1. Analysis of Contemporary Situation in View of Passage --- "Having determined the universal elements of a passage through the process of evaluation, the next step is to discover the exact contemporary situation to which the passage is applicable. For though the truths one may have found are actually timeless, it does not follow that they can be applied indiscriminately to any circumstances. Thus if one wants to apply the truth of a passage, one must either analyze a specific modern situation to ascertain whether it falls within the bounds of the universal truths, or one must find a contemporary situation which does."
    2. Application of Passage --- "Theoretically, the application of a passage represents the sum total of the preceding two steps. For once one has discovered the universal truth of a passage as well as the contemporary situation which falls within its province, then one may bring the passage to bear on the situation, and the result is application."
  2. Kinds of Application

    "It should be realized that there are two distinct types of application: theoretical application and practical application. The first is a necessary foundation for the second; the second should be the logical outgrowth of the first."

  3. Areas of Application

    ..."Biblical truths should be applied both personally and to others; they should be employed in connection with the political and economic aspects of life as well as the spiritual; they should be utilized locally, nationally, and universally; they should be applied to believers and to non-believers."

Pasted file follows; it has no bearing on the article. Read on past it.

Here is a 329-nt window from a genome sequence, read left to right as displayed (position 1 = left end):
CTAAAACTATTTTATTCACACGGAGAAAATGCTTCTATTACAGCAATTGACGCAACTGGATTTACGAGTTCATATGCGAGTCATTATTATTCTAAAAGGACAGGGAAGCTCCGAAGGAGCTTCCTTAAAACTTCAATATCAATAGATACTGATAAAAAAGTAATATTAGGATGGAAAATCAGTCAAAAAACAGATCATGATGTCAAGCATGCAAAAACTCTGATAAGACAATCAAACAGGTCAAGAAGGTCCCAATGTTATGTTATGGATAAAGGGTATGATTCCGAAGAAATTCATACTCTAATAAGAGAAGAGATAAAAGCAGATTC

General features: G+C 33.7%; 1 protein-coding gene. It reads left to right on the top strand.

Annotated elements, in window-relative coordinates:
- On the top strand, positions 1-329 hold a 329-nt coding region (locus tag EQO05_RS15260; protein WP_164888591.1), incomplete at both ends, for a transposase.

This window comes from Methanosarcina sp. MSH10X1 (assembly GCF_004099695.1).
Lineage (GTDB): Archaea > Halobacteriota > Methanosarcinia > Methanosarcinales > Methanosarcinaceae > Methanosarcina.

Summary of Evaluation and Application

"The applicatory step is that for which all else exists. It represents the final purpose of Bible study. However, if application is to be valid, it must be preceded by a process of evaluation ... The major task of the specific phase of evaluation is to distinguish between those truths which are local and limited and those which are timeless and general. The basis for making such a distinction is the supreme and universal revelation which is embodied by Jesus Christ and which is recorded in the New Testament. After the universal truth has been determined, one must then analyze a specific modern situation which may have occurred to one in order to ascertain whether it comes within the scope of the universal truth, or one must search for a contemporary problem to which the truth is relevant. When one has discovered a modern situation to which the timeless truth of the passage is pertinent, then it is one's duty to apply that truth, not only in concept but in deed. And one should apply it in whatever realm of life it is appropriate and regardless of the consequences. For in the last analysis one of the primary secrets of Scriptural application is the kind of abandon which causes one who has discovered a truth to follow it to its logical outcome, even if the road be hard and the intangible rewards few."

The final step in Bible study is Correlation

"Although some correlation inevitably occurs during interpretation and application, this phase forms the concluding step of the inductive study of the Scriptures. For it represents the generalizations which are the outgrowths of the examination of particular passages.

To be more specific, the goal of Scriptural study is the development of a VITAL BIBLICAL THEOLOGY